By Hannah Richardson
Education and social affairs reporter
Published39 minutes ago
The government has defended its scheme to offer free food to struggling families in England over half term, after criticism from teachers' unions.
Food for children eligible for free meals will be provided by councils under the Covid Winter Grant Scheme.
But the National Education Union wants schools to continue providing food and warned of "chaos" in changing schemes for the week of half term.
The row comes after Boris Johnson condemned meagre food parcels.
The Department for Education (DFE) published guidelines on free meals, after an outcry over pictures of food packages to replace free school meals when schools are closed in the lockdown.
Ministers criticised the quality of what was being sent out by some school food firms.
image copyrightPA Mediaimage captionMarcus Rashford has spear-headed a campaign for holiday food
The DFE insists that even though schools will not provide food parcels or vouchers during half term, children will still be adequately supplied through the £170m Covid Winter Grant fund set up in early December.
This aims to support those most in need across England with the cost of food, energy, water bills and other essentials.
Councils are required to work out their own "local eligibility framework and approach", using benefits data and their local knowledge to decide how to use the fund to support vulnerable families.
Moving to this scheme for a replacement for school meals during half term has drawn criticism from head teachers and teachers.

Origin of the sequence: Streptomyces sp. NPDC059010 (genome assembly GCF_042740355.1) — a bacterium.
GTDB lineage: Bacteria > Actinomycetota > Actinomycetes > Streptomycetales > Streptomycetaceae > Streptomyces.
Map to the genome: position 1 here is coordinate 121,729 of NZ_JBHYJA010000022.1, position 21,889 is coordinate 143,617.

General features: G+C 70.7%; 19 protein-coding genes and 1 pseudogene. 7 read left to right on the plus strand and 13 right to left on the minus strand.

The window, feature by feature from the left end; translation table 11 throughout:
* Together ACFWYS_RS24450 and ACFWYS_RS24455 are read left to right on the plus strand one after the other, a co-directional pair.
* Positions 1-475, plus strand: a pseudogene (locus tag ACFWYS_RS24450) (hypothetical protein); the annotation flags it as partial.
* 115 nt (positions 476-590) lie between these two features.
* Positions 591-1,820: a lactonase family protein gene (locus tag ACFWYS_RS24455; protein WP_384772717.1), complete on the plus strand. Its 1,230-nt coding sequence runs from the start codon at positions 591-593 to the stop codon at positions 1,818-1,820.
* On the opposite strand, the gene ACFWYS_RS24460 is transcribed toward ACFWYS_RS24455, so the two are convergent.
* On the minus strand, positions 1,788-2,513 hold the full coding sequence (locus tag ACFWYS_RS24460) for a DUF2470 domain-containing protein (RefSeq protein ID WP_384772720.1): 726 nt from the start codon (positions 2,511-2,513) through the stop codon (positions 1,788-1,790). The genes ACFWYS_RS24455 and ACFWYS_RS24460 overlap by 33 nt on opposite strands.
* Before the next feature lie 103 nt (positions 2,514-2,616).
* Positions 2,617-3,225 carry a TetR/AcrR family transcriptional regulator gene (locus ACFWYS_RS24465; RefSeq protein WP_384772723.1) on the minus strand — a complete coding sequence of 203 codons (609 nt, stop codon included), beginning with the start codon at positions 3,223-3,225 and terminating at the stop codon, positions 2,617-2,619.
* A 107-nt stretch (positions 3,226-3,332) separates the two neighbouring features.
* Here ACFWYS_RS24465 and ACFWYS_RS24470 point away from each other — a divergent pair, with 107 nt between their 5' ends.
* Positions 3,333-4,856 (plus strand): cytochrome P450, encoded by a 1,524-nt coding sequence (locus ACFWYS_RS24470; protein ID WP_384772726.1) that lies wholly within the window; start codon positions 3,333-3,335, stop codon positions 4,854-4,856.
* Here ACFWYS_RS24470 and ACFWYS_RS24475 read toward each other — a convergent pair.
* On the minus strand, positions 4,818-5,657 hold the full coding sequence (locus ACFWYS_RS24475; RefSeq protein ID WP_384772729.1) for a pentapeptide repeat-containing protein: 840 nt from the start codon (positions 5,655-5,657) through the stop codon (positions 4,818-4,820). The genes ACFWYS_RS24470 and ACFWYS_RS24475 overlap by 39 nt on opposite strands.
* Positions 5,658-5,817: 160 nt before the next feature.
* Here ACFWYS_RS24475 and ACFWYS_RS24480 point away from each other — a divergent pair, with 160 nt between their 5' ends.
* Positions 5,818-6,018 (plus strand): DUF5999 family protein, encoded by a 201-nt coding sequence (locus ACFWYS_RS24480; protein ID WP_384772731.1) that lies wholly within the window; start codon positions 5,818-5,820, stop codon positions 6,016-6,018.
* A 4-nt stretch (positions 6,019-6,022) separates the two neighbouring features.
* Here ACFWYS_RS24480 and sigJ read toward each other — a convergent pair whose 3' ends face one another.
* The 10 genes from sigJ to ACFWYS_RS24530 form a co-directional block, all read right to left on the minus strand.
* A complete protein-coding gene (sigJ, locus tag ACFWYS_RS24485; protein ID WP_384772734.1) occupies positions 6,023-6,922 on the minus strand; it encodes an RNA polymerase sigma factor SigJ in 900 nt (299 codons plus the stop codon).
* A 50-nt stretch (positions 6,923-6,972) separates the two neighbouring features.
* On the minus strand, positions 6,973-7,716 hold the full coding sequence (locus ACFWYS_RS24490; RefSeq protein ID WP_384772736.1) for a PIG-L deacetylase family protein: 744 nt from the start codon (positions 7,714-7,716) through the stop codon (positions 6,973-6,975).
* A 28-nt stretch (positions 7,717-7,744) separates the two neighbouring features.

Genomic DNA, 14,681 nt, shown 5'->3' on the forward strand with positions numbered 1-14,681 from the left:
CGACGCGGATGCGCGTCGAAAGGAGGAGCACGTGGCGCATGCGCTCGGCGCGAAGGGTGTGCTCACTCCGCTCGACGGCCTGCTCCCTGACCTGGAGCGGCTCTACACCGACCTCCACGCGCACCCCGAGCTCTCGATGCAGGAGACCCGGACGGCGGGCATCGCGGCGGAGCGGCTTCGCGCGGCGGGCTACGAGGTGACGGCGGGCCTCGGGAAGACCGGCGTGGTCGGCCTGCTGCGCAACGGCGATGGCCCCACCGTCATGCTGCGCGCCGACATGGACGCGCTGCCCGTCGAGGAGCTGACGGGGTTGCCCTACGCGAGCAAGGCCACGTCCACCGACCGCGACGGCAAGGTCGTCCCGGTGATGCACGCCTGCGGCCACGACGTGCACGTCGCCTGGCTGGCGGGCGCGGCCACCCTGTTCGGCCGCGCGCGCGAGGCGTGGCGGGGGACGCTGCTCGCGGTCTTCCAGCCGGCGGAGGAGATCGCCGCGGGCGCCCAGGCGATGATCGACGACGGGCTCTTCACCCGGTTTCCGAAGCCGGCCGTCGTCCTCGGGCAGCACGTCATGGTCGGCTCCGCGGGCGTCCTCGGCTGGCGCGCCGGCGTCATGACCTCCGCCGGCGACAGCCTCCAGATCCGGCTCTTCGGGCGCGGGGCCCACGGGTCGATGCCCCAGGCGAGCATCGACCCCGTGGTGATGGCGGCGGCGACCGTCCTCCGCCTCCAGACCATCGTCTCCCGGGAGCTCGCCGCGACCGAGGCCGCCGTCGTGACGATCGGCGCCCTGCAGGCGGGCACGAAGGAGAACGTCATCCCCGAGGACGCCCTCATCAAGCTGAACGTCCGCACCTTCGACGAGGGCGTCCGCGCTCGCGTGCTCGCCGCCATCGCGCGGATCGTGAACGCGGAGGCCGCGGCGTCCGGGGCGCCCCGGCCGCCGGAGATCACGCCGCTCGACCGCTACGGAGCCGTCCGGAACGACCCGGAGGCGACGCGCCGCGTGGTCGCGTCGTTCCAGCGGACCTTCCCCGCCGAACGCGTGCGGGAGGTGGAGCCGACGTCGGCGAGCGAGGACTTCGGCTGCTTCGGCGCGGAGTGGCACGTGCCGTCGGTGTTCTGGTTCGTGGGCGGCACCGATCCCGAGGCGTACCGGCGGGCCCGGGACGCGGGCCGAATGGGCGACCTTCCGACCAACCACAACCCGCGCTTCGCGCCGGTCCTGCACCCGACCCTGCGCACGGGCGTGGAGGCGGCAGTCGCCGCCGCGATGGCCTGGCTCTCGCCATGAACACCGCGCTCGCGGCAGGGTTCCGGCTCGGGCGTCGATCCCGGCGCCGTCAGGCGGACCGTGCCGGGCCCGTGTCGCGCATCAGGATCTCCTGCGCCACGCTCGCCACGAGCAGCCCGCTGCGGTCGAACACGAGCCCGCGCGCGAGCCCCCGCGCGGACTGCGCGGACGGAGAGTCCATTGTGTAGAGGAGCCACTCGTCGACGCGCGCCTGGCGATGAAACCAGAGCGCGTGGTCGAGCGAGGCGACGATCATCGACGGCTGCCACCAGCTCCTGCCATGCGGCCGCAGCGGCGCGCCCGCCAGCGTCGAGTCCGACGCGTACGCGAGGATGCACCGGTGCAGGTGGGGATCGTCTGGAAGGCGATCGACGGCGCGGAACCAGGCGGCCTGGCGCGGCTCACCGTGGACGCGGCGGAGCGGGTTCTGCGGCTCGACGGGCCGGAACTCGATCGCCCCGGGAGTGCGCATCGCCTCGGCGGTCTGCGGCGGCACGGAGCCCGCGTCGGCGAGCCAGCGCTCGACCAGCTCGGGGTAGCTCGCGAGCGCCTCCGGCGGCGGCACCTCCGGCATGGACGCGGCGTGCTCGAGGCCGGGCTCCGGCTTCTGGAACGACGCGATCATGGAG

The DFE guidance on free meals reiterates schools' responsibilities in term time, but goes on to say: "Schools do not need to provide lunch parcels or vouchers during the February half term.
"There is wider government support in place to support families and children outside of term-time through the Covid Winter Grant Scheme."
Kevin Courtney, joint general secretary of the National Education Union, warned that switching schemes meant "yet more disruption to free schools meals could lie ahead in half term".
He said that rather than allowing schools to carry on providing food it would cause an "unnecessary logistical nightmare".
"This week, Matt Hancock, Gavin Williamson and Boris Johnson made public statements about how appalled they were by the quality of food parcels shared on Twitter," said Mr Courtney.
But he said ministers should now "hang their heads in shame" for threatening more "chaos and confusion" over providing food.
"These are battles which should not have to be repeatedly fought," said Mr Courtney.
'Badly thought out'
National Association of Head Teachers general secretary Paul Whiteman accused the the government of "badly thought out and last-minute schemes to help with holiday hunger" which he said were "leaving families and children anxious".
"The government must urgently clarify for families how they will be helped during the upcoming half term holiday so they can be assured that they will not go hungry," said Mr Whiteman.
Labour's Tulip Siddiq, shadow minister for children and early years, said: "Time and time again this government has had to be shamed into providing food for hungry children over school holidays."
Food charities and anti-poverty campaigners, including footballer Marcus Rashford, have repeatedly clashed with the government over the issue of food for poor pupils during the Covid-19 pandemic, particularly over school holidays.
The footballer forced the government to back down in the summer over its plans not to offer free meals in the holidays to poor pupils, whose families were likely to be suffering with reduced incomes.